Feels Like Home

A young widow travels home with her two small and adorable children to spend Thanksgiving on the family pine tree farm. This is not the logline of essentially every Hallmark movie, but how I spent last week. I laugh to keep from crying that the synopsis of my life has become so cliche, but I will add to the banality of my current circumstances by saying that there really is no place like home. I loaded up two girls and two dogs and hit the road last Tuesday morning. We drove a little over ten hours from gate to gate. I have to brag on my kids though that we made it successfully with only one stop on the way and zero screen time and the only whining on our journey came from my youngest who “just wanted to listen to Spiiiiice Guuurlls.”

The thought of road tripping that distance might sound like misery to some people, but aside from a stiff back the next day, I genuinely enjoyed our drive. Even though I had never taken the route I took for the latter part of the trip, it was all familiar to me. Since making New Mexico my home, driving east has always given me that sense of belonging you can only get from the area in which you grew up. Almost eight years ago, Taylor and I made our first drive from Roswell to Fort Worth as a married couple. We had plans to join my family and some friends that weekend for dinner at one of the well known, local Mexican restaurants. The ambiance and margaritas at this particular restaurant have a higher applauded reputation than the actual meal, which is one of two options. Regardless, three generations of my family have enjoyed many celebrations and get-togethers at this restaurant and it is always pleasantly constant. As Taylor and I were crossing the state border into Texas we were talking about what we were excited about doing in Fort Worth. I’ll never forget the look he gave me when I said, “You’re going to kill me for saying this right as we leave New Mexico, but I’m really looking forward to eating some good Mexican food.”

You can’t compare apples to oranges. We tend to like what is familiar to us because it gives us that feeling of comfort that only comes with an established relationship. I relished that familiar comfort last week when the roads welcomed this Texas transplant with open arms. The highways evolved from dusty tumbleweeds to the trees I grew up seeing my whole life. Even the road kill at some point changed from coyotes and deer to armadillos, skunks and more deer. It’s such an odd thing to find comforting, but I spent countless weekends of my childhood driving very similar roads. Those small town Texas back roads that are lined with houses that are hard to distinguish between a residence or a business. I think humans naturally have a strong sense of home. Even people who don’t have fond memories of their homes will step foot back in their hometown and instantly have all kinds of memories and emotions flood their senses. The world probably wouldn’t have as many therapists if this phenomenon was not universal.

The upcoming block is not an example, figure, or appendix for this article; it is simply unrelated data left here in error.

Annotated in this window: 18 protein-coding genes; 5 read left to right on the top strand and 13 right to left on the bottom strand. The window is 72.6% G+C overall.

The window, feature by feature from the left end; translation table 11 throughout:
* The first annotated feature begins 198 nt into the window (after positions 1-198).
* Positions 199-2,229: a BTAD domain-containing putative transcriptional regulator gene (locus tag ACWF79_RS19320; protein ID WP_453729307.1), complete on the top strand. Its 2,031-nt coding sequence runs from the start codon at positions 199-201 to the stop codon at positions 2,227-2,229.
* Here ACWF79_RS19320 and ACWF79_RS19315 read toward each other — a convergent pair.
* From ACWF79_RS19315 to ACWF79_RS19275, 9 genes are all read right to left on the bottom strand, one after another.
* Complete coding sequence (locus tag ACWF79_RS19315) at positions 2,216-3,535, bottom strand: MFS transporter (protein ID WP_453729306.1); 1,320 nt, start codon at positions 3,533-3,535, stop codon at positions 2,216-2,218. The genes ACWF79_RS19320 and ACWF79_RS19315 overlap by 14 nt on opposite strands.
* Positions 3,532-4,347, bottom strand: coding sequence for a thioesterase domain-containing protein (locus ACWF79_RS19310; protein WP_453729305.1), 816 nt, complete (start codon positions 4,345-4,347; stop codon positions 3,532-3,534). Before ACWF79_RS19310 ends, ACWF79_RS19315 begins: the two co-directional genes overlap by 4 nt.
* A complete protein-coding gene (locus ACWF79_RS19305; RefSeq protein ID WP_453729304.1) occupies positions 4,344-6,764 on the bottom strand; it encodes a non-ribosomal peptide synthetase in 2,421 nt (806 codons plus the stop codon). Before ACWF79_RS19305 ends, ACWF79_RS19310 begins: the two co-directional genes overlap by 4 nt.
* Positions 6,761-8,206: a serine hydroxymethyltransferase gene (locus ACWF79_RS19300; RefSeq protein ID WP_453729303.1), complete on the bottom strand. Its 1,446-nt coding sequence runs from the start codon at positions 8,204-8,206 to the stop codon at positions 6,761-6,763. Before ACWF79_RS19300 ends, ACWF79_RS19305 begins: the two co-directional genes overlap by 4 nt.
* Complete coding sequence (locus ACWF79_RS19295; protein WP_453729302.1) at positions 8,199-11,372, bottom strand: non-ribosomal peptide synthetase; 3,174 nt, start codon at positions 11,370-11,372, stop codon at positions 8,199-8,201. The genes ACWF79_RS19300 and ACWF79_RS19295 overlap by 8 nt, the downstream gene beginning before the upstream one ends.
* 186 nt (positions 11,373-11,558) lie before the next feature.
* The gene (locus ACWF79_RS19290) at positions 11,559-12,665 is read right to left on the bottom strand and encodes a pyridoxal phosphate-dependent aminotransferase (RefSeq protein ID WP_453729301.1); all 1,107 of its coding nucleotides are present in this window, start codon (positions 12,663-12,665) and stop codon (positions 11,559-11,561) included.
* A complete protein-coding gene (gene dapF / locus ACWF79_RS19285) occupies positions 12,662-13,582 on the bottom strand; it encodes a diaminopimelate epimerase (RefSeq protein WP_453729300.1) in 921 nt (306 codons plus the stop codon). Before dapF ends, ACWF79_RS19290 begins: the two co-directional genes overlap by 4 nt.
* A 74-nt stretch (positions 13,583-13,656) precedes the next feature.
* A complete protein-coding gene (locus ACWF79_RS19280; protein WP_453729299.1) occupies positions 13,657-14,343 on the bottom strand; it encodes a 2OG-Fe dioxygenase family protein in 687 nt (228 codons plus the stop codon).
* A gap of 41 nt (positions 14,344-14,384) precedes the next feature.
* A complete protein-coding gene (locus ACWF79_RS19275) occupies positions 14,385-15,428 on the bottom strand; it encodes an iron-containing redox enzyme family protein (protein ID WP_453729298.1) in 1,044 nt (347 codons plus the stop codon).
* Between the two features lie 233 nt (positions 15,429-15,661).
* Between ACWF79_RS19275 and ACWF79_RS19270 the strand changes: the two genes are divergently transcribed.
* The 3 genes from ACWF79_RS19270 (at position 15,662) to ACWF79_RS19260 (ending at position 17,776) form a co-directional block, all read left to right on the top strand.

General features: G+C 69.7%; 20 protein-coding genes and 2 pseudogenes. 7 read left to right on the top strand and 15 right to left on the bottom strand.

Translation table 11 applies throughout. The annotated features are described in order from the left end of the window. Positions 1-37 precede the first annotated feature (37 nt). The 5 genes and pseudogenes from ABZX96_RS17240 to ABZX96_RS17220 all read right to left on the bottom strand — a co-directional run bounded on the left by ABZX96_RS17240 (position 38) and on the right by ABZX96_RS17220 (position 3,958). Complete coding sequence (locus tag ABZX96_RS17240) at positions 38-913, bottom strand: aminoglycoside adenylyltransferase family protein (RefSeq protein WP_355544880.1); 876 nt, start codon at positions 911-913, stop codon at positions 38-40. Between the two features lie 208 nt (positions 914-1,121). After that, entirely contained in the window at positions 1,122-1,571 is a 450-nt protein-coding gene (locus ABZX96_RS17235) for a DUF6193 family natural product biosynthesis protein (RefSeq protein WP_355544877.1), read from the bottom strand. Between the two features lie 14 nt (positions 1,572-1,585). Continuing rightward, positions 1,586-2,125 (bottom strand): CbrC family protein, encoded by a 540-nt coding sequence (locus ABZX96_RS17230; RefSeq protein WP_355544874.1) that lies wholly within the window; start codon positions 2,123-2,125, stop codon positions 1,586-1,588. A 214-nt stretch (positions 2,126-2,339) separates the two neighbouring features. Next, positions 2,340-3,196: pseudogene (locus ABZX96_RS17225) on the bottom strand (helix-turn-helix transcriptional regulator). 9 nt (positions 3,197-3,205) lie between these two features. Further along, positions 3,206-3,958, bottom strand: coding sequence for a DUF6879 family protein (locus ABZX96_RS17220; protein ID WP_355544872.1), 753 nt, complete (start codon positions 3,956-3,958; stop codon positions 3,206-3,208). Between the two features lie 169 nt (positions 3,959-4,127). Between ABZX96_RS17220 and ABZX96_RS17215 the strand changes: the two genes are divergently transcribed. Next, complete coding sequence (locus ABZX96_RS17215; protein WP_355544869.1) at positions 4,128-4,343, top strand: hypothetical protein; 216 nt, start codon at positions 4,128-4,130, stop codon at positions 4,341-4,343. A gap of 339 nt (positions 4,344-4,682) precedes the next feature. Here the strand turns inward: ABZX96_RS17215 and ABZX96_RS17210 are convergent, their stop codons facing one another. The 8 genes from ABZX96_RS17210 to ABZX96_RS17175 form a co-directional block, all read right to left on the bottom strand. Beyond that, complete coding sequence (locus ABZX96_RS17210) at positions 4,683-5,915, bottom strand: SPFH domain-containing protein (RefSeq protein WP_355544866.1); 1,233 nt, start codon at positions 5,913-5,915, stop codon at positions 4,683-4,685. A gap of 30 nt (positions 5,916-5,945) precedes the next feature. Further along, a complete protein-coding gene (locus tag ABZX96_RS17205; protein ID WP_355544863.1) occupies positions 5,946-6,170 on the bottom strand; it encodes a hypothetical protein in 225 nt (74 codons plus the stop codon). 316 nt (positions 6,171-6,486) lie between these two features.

“ But our citizenship is in heaven, and from it we await a savior, the Lord Jesus Christ,”

Philippians 3:20

I have wondered a lot as an adult about the American soldiers who have served in Iraq. I have one question I would desperately like to ask these men and women. Did you feel at home? I know this seems a little strange. I imagine someone who served thousands of miles from their home and families in less than desirable living conditions didn’t feel that truly “at ease” feeling that comes from sinking into your parent’s couch after a long day or eating your grandmother’s famous cookies. Still, I want to know if this foreign land gave those veterans some sense of home that you just feel in your bones.

Writings in the Bible lead us to believe that the Garden of Eden could have been located in modern day Iraq. The geography of the world undoubtedly was changed during the great flood making it impossible to know where the garden written about in Genesis actually lies today. I have always found it interesting though that what might possibly be the location of our former utopia is on top of what is possibly the biggest concentration of one of our modern world’s most valuable resources. God always provides for his people.

It is hard to go into the holiday season while you are still grieving or fighting illness or enduring any suffering. That’s why I think as we prepare for Christmas we need to remember the greatest gift we are celebrating!! We need to take a step back from the stress of what we don’t have or can’t put under the tree for our children. Our real home, our eternal home is already full of treasure far more valuable than crude or even the sparkliest stocking stuffer. Let’s focus on the fact we get to celebrate the birth of Jesus Christ who gave us all the keys to that home with his birth, death and resurrection!!

Love, Molly

Copyright © 2021 M.Marley, LLC

5 thoughts on “Feels Like Home

  1. Love reading these Molly, the sense of belonging and joy when coming “home” really resonates with me. Glad you were able to enjoy some time in the Lone Star State. Love you!


    1. Thank you, Caesar. I think that same feeling comes when you get to spend time with old friends too. Love your family and am so thankful for y’all’s friendship!

  2. You speak words of such truth. I feel this way every time I come home to New Mexico. Such a comforting, warm feeling inside. Hope you and the girls have a wonderful Christmas this year!

    1. Thank you, Kristen! Would love to see y’all next time you come through. Hope y’all have a wonderful Christmas as well!!

  3. Molly, I love your deep and wholesome love for life and family, memories and your God gifted talent to move your thoughts to pen and paper. You’re such a joy. LOVE YOU BIG❤️ Aunt Jen.

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